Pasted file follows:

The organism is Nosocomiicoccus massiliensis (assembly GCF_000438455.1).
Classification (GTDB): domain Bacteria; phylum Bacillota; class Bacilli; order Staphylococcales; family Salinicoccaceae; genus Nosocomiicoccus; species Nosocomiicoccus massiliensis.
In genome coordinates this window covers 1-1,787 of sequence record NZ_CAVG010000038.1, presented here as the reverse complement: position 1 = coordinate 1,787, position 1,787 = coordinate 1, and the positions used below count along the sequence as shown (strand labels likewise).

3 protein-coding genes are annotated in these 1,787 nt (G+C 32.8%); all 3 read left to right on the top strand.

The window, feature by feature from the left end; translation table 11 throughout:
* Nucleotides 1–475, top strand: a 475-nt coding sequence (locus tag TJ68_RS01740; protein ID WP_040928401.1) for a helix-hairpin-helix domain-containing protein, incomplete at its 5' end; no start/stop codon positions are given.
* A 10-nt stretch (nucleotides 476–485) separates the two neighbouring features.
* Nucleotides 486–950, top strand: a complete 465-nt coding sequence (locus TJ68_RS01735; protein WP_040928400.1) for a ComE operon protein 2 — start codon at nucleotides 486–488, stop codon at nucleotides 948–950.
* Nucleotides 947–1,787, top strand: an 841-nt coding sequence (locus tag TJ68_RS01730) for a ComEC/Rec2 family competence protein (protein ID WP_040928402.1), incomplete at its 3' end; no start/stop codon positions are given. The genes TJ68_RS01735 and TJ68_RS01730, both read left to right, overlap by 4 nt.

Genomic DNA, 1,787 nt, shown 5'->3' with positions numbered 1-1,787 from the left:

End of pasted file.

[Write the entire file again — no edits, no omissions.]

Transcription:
The organism is Nosocomiicoccus massiliensis (assembly GCF_000438455.1).
Classification (GTDB): domain Bacteria; phylum Bacillota; class Bacilli; order Staphylococcales; family Salinicoccaceae; genus Nosocomiicoccus; species Nosocomiicoccus massiliensis.
In genome coordinates this window covers 1-1,787 of sequence record NZ_CAVG010000038.1, presented here as the reverse complement: position 1 = coordinate 1,787, position 1,787 = coordinate 1, and the positions used below count along the sequence as shown (strand labels likewise).

3 protein-coding genes are annotated in these 1,787 nt (G+C 32.8%); all 3 read left to right on the top strand.

The window, feature by feature from the left end; translation table 11 throughout:
* Nucleotides 1–475, top strand: a 475-nt coding sequence (locus tag TJ68_RS01740; protein ID WP_040928401.1) for a helix-hairpin-helix domain-containing protein, incomplete at its 5' end; no start/stop codon positions are given.
* A 10-nt stretch (nucleotides 476–485) separates the two neighbouring features.
* Nucleotides 486–950, top strand: a complete 465-nt coding sequence (locus TJ68_RS01735; protein WP_040928400.1) for a ComE operon protein 2 — start codon at nucleotides 486–488, stop codon at nucleotides 948–950.
* Nucleotides 947–1,787, top strand: an 841-nt coding sequence (locus tag TJ68_RS01730) for a ComEC/Rec2 family competence protein (protein ID WP_040928402.1), incomplete at its 3' end; no start/stop codon positions are given. The genes TJ68_RS01735 and TJ68_RS01730, both read left to right, overlap by 4 nt.

Genomic DNA, 1,787 nt, shown 5'->3' with positions numbered 1-1,787 from the left: